Start of main content
Age Range: 11-14
Duration: 30-59 mins
  • D&T
  • Engineering
  • Physics

Build a popsicle stick catapult

Learning about levers by making a catapult

Develop an understanding of levers and build a popsicle stick catapult from craft sticks with this free STEM lesson plan.

This is an exciting and engaging way to learn about physics and engineering. With the right materials, you can build a simple yet effective homemade catapult capable of launching chocolate eggs up into the air!

This lesson plan is perfect for KS3 students and can be used as a fun one-off main activity to introduce levers.

Activity: Build a popsicle stick catapult

This is one of a set of resources designed to allow learners to use Easter themes to develop their knowledge and skills in Design & Technology, Mathematics and Science. This resource involves making a simple catapult which works as a lever to propel a chocolate or mini egg.

Use our free activity sheet to make your own DIY catapult and then compete with your friends to see whose catapult fires the chocolate mini egg the furthest!

This activity will take approximately 50 – 70 minutes to complete.

Tools/resources required

  • Craft sticks (at least 7 per learner)
  • Small elastic bands (at least 7 per learner, plus spares)
  • A teaspoon (metal or plastic)
  • Chocolate mini eggs (or similar)

For the extension activity:

  • Pencils (or similar, such as dowel rods)
  • Elastic bands

The engineering context

Levers are one of the simplest machines and are used in many applications. These include pliers, scissors, brake pedals and wheels and axles. The principles of levers are also used in many applications when designing sports equipment, such as cricket bats, golf clubs and hockey sticks.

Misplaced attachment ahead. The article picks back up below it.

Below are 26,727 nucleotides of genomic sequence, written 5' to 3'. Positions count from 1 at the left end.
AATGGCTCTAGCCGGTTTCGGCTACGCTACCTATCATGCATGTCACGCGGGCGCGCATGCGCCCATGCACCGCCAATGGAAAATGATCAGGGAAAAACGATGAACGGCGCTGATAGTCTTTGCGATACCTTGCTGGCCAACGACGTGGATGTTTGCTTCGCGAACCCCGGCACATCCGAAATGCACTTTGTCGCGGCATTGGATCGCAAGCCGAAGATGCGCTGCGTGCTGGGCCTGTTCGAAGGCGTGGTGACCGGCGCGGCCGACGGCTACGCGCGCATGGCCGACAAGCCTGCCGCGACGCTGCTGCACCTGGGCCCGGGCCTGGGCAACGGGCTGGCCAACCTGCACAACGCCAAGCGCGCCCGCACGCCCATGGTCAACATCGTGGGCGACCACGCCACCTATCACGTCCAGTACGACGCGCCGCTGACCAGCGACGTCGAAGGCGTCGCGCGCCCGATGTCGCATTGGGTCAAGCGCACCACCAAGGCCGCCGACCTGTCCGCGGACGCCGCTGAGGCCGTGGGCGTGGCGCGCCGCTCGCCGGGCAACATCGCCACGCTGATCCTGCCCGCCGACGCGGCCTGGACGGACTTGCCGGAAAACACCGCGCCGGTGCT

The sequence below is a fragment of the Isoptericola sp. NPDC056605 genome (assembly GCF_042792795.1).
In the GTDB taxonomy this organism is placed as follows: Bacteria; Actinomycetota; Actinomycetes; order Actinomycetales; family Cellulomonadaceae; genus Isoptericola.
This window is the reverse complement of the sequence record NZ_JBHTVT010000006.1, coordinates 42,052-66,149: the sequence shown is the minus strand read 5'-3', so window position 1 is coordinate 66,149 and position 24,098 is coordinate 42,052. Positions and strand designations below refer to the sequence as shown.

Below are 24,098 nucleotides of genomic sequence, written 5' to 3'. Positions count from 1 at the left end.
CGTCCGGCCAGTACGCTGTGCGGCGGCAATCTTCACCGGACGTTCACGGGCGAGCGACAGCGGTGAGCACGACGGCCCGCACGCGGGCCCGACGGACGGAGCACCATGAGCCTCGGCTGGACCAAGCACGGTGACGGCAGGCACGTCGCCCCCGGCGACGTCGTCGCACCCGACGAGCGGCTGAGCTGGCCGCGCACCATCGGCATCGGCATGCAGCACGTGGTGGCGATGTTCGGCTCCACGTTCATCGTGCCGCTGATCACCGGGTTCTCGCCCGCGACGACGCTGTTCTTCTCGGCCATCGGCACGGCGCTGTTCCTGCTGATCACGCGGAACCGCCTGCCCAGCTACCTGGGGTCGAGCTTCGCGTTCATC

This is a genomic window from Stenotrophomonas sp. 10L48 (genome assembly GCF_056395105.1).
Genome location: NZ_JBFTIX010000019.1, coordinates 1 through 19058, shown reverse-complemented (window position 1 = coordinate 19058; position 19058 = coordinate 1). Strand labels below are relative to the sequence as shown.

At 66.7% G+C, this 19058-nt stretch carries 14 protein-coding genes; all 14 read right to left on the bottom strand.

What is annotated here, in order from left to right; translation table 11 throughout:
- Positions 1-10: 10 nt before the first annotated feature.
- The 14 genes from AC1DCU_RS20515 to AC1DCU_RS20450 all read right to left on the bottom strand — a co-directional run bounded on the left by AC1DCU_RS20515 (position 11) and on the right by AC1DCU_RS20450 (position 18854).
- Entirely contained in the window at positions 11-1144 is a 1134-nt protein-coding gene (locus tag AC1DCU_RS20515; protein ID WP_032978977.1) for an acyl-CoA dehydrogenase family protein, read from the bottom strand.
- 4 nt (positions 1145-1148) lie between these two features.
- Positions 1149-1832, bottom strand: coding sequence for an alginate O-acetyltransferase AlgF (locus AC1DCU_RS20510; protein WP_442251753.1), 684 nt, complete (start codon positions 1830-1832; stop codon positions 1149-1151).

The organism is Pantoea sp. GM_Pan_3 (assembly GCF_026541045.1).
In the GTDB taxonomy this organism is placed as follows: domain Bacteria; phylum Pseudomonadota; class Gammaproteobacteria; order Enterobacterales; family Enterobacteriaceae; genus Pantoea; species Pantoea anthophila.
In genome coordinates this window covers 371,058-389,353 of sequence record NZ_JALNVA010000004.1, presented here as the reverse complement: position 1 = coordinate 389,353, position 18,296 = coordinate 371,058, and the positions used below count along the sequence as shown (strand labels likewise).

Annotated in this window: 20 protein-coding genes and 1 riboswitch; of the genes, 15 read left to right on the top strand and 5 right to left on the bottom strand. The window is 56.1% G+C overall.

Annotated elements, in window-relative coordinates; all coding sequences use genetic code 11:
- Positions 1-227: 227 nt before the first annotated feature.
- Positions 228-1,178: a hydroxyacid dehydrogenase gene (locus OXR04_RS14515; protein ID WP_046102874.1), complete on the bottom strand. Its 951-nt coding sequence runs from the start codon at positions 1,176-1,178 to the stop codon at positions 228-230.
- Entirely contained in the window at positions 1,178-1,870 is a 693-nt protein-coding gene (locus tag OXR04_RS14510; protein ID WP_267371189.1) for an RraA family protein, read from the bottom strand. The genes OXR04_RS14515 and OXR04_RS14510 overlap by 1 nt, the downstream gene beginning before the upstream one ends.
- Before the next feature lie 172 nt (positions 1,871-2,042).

Catapults and engineers

The word ‘engineer’ was originally used to describe people responsible for building siege weapons in ancient times. When laying siege to towns and castles, it was common practice for skilled specialists to build catapults in an attempt to break down defences and demoralise the defenders. One particular type of catapult was the ‘onager’ – this was named after a type of wild donkey that was well-known for having a vicious kick. The specialists who constructed this were purportedly called ‘onager-neers’ which eventually became ‘engineers’.

Most catapult designs are based upon the principles of levers. This resource introduces the concept of levers, the three classes of levers and examples of typical applications.

Suggested learning outcomes

After completing this Easter themed engineering resource students will be able to describe the three classes of lever and they will be able to make a structure.

Download the free Build a popsicle stick catapult activity sheet below!

All activity sheets and supporting resources are free to download, and all the documents are fully editable, so you can tailor them to your students’ and your schools’ needs.
The activity sheet includes teacher notes, guidance, useful web links, and links (where appropriate) to the national curriculum in each of the four devolved UK nations; England, Northern Ireland, Scotland and Wales.

Families can download the family activity which includes all you need to complete this activity at home.

Please share your classroom learning highlights with us @IETeducation.

Related resources